Articles

Editorial Addendum

by Kim Schuefftan

SWET asked Kim Schuefftan, editor at Kodansha International from 1966 to 1989, subsequently working as a freelance editor from his base in the countryside north of Tokyo, to comment on his experience as editor working with Amy Katoh on Otafuku: The Joy of Japan. In November 1999, Schuefftan spoke to SWET, and a report of his talk may... more

Otafuku Encounters

by Damon Shulenberger

Author of Otafuku: Joy of Japan (Tuttle, June 2005), Amy Katoh is known for her shop Blue & White, a fixture of Tokyo’s Azabu Juban area for more than 30 years, and three previous books. SWET pried into the profession and persona of one of Japan’’ greatest champions of traditional crafts and culture.

Once you... more

My Sort of Translating

by Edward G. Seidensticker

My kind of translation is literary translation of works that I like and admire.

My subject today is “My Sort of Translating.” By this I mean a kind of translating which I think probably not very many of you are much involved in. I’m an amateur. I have always been very much an amateur. An... more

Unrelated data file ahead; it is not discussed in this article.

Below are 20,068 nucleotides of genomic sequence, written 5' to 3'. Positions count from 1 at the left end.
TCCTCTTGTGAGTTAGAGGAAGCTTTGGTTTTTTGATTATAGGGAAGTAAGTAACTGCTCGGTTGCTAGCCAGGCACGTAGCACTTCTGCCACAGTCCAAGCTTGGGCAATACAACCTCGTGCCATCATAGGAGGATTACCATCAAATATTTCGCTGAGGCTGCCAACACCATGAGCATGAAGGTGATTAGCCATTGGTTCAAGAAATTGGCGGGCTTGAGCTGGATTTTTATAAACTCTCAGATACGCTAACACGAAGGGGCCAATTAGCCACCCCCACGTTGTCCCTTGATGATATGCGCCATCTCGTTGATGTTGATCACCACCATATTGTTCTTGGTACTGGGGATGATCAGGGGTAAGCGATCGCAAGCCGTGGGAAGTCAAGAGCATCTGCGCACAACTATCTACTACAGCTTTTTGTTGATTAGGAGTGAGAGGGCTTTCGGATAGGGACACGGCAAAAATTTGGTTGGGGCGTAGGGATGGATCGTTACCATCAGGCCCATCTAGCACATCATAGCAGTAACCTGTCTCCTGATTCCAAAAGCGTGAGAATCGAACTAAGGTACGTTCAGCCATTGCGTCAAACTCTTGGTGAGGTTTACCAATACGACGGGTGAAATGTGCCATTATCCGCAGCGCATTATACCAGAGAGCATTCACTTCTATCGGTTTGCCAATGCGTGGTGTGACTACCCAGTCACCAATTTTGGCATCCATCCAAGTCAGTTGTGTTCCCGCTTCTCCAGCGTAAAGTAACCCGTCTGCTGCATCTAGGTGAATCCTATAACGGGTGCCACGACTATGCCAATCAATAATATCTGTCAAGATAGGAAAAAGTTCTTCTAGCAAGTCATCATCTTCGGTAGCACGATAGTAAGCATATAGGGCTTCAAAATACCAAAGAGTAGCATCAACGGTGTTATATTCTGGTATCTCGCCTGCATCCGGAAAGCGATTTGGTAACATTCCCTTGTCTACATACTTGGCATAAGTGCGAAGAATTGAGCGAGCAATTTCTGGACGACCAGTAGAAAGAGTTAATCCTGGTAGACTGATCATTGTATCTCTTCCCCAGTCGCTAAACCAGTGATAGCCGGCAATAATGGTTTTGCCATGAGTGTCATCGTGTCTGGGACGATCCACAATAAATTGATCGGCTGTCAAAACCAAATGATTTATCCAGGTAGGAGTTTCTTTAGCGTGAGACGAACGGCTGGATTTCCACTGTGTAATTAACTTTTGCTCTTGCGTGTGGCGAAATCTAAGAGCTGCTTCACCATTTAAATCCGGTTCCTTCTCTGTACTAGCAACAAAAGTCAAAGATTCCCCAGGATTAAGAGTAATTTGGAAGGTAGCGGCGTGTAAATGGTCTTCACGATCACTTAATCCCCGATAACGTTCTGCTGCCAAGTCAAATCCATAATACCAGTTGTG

An A-Un Editorial Team

by Pamela J.Noda

Can native speakers and non-native speakers work together as equals? They can on an a-un editorial team. Pamela J. Noda shows us how.

Many of us working in English-language publishing in Japan are in jobs that pair us with editorial assistants whose native language is Japanese. Those of us who are freelance editors interact with the Japanese tantōsha, person... more

A Post-Industrial SWETer at Work

by Hugh Ashton

Hugh Ashton originally came to Japan to write audio equipment manuals. Fifteen years later, after a few detours, he’s still doing the same thing, aided and abetted by his wife and more technology than is healthy for two people.

Most of my work is done from my home office. Although I can set my own... more

Reading Japanese Advertising: Print to TV

John L. McCreery

In his second article about Japanese advertising, John McCreery turns to the medium of television, which has unique possibilities not found in print advertising.

 

In the last issue of the SWET Newsletter, I talked generally about how to read Japanese ads and illustrated the approach I advocate by looking at the print ads for... more